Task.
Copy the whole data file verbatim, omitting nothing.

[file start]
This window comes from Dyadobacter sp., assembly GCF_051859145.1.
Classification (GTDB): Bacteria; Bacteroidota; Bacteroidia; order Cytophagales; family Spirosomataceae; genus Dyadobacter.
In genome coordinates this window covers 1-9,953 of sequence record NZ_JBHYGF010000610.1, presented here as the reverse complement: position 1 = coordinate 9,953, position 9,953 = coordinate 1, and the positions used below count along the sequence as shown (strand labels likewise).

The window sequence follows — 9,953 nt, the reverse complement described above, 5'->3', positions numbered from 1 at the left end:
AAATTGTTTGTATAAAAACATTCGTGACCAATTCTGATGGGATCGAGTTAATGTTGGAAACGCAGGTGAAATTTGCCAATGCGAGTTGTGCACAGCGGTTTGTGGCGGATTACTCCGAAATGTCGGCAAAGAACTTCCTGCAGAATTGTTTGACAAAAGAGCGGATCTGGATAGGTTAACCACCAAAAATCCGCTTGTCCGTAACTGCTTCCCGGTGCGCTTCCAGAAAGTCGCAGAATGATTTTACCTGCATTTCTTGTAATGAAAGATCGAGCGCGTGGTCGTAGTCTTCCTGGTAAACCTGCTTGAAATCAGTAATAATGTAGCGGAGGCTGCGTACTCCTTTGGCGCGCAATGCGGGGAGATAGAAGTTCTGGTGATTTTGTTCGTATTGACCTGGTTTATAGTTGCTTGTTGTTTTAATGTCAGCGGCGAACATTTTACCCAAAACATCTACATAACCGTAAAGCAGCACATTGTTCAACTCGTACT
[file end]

This window comes from Dyadobacter sp., assembly GCF_051859145.1.
Classification (GTDB): Bacteria; Bacteroidota; Bacteroidia; order Cytophagales; family Spirosomataceae; genus Dyadobacter.
In genome coordinates this window covers 1-9,953 of sequence record NZ_JBHYGF010000610.1, presented here as the reverse complement: position 1 = coordinate 9,953, position 9,953 = coordinate 1, and the positions used below count along the sequence as shown (strand labels likewise).

The window sequence follows — 9,953 nt, the reverse complement described above, 5'->3', positions numbered from 1 at the left end:
AAATTGTTTGTATAAAAACATTCGTGACCAATTCTGATGGGATCGAGTTAATGTTGGAAACGCAGGTGAAATTTGCCAATGCGAGTTGTGCACAGCGGTTTGTGGCGGATTACTCCGAAATGTCGGCAAAGAACTTCCTGCAGAATTGTTTGACAAAAGAGCGGATCTGGATAGGTTAACCACCAAAAATCCGCTTGTCCGTAACTGCTTCCCGGTGCGCTTCCAGAAAGTCGCAGAATGATTTTACCTGCATTTCTTGTAATGAAAGATCGAGCGCGTGGTCGTAGTCTTCCTGGTAAACCTGCTTGAAATCAGTAATAATGTAGCGGAGGCTGCGTACTCCTTTGGCGCGCAATGCGGGGAGATAGAAGTTCTGGTGATTTTGTTCGTATTGACCTGGTTTATAGTTGCTTGTTGTTTTAATGTCAGCGGCGAACATTTTACCCAAAACATCTACATAACCGTAAAGCAGCACATTGTTCAACTCGTACT